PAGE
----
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The cure to hundreds of neurological diseases could be crawling outside your home

A shot of a spider crawling in a web with the moon in the background.
AP Photo/Sergei Grits
Venomous spiders have been perfecting their neurotoxins for millions of years.
  • Katherine Ellen Foley
By Katherine Ellen Foley

Health and science reporter

Published Last updated This article is more than 2 years old.

The same biological compounds that spiders use to paralyze their prey may help save human lives one day.

These eight-legged arachnids—along with scorpions, centipedes, and a handful of other insects—have evolved over hundreds of millions of years to make highly potent venoms that immobilize or kill their meals. Unlike snake or lizard venom, poisons from these tiny creatures target the central nervous system,the part of the body that controls movement.

More specifically, insect and arachnid venoms tend to make ion channels malfunction. These channels are like the chemical locks on the body’s cell-communication canals: They need to open and close in order for cells to send and receive charged particles, which starts off the electrical signaling process between cells. This inter-cellular dialogue eventually leads up to controlling vital biological processes and muscle movement. If the ion channel locks stay open or closed at the wrong intervals, however, they can cause convulsions, paralysis, or other kinds of neurological miscommunications, some of which are ultimately fatal.

Compared to spiders, we’re massive. In all but four cases, the amount of venom a spider can give us with a single dose isn’t enough to kill us (the recluse, black widow, Brazilian wandering spider, and funnel web spider are the notable exceptions). Even better, these venoms may be able to help us. Glenn King, a molecular biologist at the University of Queensland in Brisbane, Australia, and his team study these neurological venoms, and believe they could to be to treat neurological disorders or complications—conditions like epilepsy, ischemic events like strokes, and even pain management—by changing the way ion channels allow our nerves and neurons to communicate.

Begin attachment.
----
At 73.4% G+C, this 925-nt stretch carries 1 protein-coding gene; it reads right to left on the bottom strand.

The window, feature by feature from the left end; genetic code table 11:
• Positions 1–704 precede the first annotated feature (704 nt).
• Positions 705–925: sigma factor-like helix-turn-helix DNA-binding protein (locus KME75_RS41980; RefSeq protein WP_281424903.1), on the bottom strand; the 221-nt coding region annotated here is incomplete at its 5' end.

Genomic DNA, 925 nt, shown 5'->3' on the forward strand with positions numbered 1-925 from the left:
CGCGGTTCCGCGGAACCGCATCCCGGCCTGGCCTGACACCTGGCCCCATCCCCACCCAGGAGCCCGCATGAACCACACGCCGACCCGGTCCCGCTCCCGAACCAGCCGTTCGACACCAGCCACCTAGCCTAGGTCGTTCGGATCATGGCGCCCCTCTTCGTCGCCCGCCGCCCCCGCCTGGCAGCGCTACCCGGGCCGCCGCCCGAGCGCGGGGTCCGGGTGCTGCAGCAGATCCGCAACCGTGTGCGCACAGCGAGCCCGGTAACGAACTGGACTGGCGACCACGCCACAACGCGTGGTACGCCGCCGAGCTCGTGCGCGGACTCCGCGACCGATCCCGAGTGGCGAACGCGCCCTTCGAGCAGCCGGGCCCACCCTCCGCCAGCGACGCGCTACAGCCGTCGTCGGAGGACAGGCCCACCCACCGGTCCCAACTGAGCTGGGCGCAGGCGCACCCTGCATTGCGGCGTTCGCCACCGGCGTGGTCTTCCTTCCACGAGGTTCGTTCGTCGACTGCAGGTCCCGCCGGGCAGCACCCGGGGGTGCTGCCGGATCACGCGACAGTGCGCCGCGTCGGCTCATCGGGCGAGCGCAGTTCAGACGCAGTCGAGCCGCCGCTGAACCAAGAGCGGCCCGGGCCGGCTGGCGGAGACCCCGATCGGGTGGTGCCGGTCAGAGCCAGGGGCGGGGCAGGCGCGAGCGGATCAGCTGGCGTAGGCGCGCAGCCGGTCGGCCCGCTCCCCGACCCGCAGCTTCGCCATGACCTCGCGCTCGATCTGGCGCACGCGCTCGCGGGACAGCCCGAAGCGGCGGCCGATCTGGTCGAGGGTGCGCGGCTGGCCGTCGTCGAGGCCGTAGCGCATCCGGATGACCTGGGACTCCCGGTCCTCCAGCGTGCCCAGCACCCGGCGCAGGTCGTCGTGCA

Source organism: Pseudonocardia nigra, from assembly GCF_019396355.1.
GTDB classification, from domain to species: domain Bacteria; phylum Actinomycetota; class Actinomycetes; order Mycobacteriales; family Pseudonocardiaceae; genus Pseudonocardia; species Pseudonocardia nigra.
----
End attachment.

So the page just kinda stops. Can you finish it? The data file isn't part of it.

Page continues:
Quartz spoke with King about the therapeutic potential of these compounds, and where the field is going in the future. This interview has been lightly edited for content and clarity.

Quartz: How did you first recognize the potential of spider and insect venom as a source for drugs for humans?

“Spiders have spent 450 million years trying to evolve venoms that will kill or paralyze them.”

King: We didn’t come at this from a drug angle originally. We were looking at spider venoms because we were interested in trying to find environmentally friendly insecticides. We thought “Where would a good place be to look for natural insecticides?” and spider venom seemed like the obvious choice because their main diet is insects. They’ve spent 450 million years trying to evolve venoms that will kill or paralyze them.

Spider venoms turned out to be way more complex than I ever expected. They contain hundreds to thousands of small compounds, and as you wouldn’t be surprised to hear, most of them are actually insecticides.

How could these same compounds help people?

The reason we’re interested in those small venomous arthropods is we’re interested in nervous system disorders where are the underlying problem is an ion channel. During the course of our insecticide work we realized these venoms were full of iron ion channel modification modulators that modulate ion channels in the nervous system.

What are some examples of the drugs you’re researching now?

In all of our three areas of interest, we have molecules that are close to entering preclinical studies that are geared toward clinical trials. We have one antiepileptic drug for a particular epilepsy called Dravet syndrome. We have a stroke drug for protecting the brain after stroke, and we have a molecule we’re developing as an analgesic for chronic pain.

The stroke stuff is really important because there are no drugs for stroke. If you have a stroke now, when you get to the hospital after three or four hours, there’s really nothing that can be done for you. You just have to hope that you recover.

[We’ve found] a molecule that can protect the brain even when it’s given up to eight hours after the stroke. When you have a stroke, the region of the brain where the occlusion occurs loses oxygen. The brain is the biggest consumer of glucose in the body. It burns huge amounts of glucose, and it needs oxygen to do that. When it can’t do that it has to use glycolysis, and the end product of glycolysis is lactate, or lactic acid. Just like a muscle that runs out of oxygen when you’re working out, the brain produces large amounts of lactate after a stroke and so just like your muscle it ends up with lactic acidosis. The brain becomes acidic. We have molecules that stop that process.